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I'm practicing some questions for my upcoming exam and I need the formula for super elevation when you've been given the coefficient of lateral friction in the question

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The equation for highway superelevation is

$$e + f = \dfrac{V^2}{gR}$$

where:

  • $e$ is the rate of superelevation in %,
  • $f$, the friction coefficient of the pavement,
  • $V$, the velocity,
  • $g$, the gravitational acceleration,
  • $R$, the radius of the curve.
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  • $\begingroup$ it's more complicated. it has to do with local climate, the posted speed, frequency of intersections, state and federal codes. $\endgroup$ – kamran Mar 1 at 3:14
  • $\begingroup$ @kamran is the OP in the US? $\endgroup$ – Solar Mike Mar 1 at 6:47
  • $\begingroup$ @Solar Mike, i don't know. but i suspect no county will allow a stalled bus on a frozen highway bend slide down and cause a catastrophic traffic jam. $\endgroup$ – kamran Mar 1 at 6:55
  • $\begingroup$ @kamran our buses carry wedges for that sort of eventuality. But if the conditions are right (wrong) just a gentle slope allows vehicles to slide without engine power... $\endgroup$ – Solar Mike Mar 1 at 6:59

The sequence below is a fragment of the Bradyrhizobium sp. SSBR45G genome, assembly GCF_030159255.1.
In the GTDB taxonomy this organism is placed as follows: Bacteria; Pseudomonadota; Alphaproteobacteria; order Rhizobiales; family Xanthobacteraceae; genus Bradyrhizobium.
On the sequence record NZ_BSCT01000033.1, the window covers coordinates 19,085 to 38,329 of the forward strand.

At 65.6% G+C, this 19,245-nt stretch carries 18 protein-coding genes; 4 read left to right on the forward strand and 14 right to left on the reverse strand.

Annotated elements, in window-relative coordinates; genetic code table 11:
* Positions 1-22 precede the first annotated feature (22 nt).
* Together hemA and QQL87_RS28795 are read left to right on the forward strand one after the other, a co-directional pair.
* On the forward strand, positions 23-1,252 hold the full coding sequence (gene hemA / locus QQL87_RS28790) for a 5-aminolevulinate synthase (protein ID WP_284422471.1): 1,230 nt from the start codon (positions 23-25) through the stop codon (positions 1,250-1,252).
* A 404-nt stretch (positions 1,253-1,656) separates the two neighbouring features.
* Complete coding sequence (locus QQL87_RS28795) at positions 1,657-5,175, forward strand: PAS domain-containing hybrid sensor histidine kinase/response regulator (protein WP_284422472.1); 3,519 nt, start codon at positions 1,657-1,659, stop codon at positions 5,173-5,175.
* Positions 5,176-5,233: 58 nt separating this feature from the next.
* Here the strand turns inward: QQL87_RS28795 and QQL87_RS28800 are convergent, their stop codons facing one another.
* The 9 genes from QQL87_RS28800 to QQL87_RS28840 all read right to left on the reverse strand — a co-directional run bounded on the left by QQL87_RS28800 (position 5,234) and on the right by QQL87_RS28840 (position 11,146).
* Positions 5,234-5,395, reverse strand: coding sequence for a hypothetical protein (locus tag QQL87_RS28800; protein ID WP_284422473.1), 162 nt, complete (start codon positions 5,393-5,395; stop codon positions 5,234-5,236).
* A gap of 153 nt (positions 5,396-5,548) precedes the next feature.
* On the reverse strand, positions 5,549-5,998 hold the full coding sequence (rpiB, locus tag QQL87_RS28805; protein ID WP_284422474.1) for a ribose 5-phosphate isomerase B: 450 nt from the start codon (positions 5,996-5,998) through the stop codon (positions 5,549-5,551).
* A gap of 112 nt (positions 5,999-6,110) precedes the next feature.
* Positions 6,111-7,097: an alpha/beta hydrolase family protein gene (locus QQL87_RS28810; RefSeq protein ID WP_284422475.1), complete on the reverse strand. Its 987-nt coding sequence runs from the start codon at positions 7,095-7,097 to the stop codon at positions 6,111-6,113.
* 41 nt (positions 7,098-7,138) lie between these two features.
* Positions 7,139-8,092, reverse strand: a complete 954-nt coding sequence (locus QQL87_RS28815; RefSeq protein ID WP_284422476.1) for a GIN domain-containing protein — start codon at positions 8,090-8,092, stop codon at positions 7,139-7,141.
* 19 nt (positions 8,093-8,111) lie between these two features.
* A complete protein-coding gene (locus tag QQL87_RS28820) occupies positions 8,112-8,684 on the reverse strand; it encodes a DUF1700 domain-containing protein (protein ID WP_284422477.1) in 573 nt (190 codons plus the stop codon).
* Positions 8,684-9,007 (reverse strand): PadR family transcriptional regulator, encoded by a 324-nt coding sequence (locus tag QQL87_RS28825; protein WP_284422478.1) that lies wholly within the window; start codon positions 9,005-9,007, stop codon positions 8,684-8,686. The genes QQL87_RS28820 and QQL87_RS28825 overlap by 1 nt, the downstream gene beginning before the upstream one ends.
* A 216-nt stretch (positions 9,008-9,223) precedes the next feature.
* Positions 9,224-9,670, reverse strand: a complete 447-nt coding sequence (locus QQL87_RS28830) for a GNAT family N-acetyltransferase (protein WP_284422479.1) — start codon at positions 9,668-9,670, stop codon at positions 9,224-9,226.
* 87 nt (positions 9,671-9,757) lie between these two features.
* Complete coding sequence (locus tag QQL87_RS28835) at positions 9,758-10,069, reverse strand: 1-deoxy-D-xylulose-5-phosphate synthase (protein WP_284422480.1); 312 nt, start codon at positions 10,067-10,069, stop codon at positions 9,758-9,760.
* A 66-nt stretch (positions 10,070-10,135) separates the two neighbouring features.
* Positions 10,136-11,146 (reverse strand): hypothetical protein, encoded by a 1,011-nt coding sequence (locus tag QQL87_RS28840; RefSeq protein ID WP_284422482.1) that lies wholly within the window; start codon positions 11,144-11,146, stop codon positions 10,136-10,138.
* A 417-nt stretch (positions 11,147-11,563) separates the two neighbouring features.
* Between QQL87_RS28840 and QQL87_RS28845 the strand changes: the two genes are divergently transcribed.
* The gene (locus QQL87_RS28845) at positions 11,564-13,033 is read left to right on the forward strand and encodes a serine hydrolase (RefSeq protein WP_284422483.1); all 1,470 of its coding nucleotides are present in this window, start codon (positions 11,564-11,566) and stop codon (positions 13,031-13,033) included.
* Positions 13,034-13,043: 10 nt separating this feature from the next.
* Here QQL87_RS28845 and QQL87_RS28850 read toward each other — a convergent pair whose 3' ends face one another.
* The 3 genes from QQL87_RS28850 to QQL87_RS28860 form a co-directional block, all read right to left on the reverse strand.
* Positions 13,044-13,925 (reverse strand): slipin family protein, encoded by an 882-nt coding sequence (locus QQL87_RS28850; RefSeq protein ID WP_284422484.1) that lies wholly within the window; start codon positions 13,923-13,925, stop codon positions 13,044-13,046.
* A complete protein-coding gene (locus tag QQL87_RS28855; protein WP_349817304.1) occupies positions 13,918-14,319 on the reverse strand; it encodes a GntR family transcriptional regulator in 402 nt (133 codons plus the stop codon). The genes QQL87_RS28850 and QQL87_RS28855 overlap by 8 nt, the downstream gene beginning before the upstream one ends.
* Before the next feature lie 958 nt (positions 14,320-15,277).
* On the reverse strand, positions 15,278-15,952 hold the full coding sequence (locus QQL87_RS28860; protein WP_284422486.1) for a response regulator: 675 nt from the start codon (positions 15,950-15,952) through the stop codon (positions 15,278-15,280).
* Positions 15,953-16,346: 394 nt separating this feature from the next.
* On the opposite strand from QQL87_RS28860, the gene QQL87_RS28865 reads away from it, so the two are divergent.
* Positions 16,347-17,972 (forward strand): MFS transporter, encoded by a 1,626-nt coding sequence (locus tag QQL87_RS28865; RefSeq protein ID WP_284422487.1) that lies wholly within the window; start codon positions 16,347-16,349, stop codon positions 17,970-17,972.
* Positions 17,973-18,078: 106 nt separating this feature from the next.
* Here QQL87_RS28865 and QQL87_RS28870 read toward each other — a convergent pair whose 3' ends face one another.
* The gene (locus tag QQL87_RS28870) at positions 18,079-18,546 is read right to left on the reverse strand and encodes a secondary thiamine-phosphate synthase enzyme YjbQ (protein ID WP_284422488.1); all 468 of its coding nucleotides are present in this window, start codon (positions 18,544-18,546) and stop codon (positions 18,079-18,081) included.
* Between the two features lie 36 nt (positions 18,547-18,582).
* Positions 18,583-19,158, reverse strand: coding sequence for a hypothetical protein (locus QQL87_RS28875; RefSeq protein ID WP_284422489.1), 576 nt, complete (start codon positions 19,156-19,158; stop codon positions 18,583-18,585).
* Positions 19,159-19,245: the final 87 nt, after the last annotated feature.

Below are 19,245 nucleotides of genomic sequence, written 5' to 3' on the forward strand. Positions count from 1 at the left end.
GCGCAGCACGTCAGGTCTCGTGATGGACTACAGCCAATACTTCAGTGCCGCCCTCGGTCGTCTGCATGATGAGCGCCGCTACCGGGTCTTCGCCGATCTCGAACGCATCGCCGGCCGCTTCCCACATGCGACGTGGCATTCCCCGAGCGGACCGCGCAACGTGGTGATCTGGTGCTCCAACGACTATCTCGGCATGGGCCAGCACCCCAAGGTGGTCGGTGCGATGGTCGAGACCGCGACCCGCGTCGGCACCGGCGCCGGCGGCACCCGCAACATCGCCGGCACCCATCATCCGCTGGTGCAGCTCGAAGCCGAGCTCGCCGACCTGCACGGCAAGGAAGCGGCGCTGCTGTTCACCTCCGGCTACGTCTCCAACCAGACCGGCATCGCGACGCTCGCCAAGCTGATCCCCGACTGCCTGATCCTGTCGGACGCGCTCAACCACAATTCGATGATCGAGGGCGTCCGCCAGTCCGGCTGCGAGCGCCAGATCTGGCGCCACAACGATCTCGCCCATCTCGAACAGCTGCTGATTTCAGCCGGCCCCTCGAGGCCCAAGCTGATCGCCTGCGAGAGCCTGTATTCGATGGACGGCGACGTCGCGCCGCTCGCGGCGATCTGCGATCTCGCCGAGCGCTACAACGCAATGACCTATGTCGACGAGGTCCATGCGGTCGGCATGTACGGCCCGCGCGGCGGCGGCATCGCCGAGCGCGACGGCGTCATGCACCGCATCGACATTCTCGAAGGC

• $\begingroup$ I think the OP is preparing an upcoming examination administered by the department of engineering, not the school of urban planning. $\endgroup$ – r13 Mar 1 at 16:28
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Here is the formula to calculate Superelevation.

e + f = V*2 / 127R

where

e = Rate of Superelevation in %

f = Lateral Friction Factor

V = Velocity of the Vehicle in m/s

R = Radius of Circular Curve in Meters

enter image description here

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  • $\begingroup$ Welcome to Engineering! I've given this answer a -1 because it doesn't seem to add any information when compared to the existing answer by @r13. In fact, it's apparently a specific case only applicable when using the metric system. $\endgroup$ – Wasabi Mar 2 at 11:41
  • $\begingroup$ @Wasabi what’s wrong with metric units? Surely if the units are consistent then it works. $\endgroup$ – Solar Mike Mar 2 at 12:25
  • $\begingroup$ @SolarMike: Absolutely nothing. I've used SI my entire life (I'm Brazilian, not American or from other former British colonies, so only ever use imperial units when designing pipes which for some reason are in inches even here), and have very strong feelings about its superiority to imperial which I'll keep to myself. However, this answer just seems to be Pareto-dominated by r13's. $\endgroup$ – Wasabi Mar 2 at 12:48

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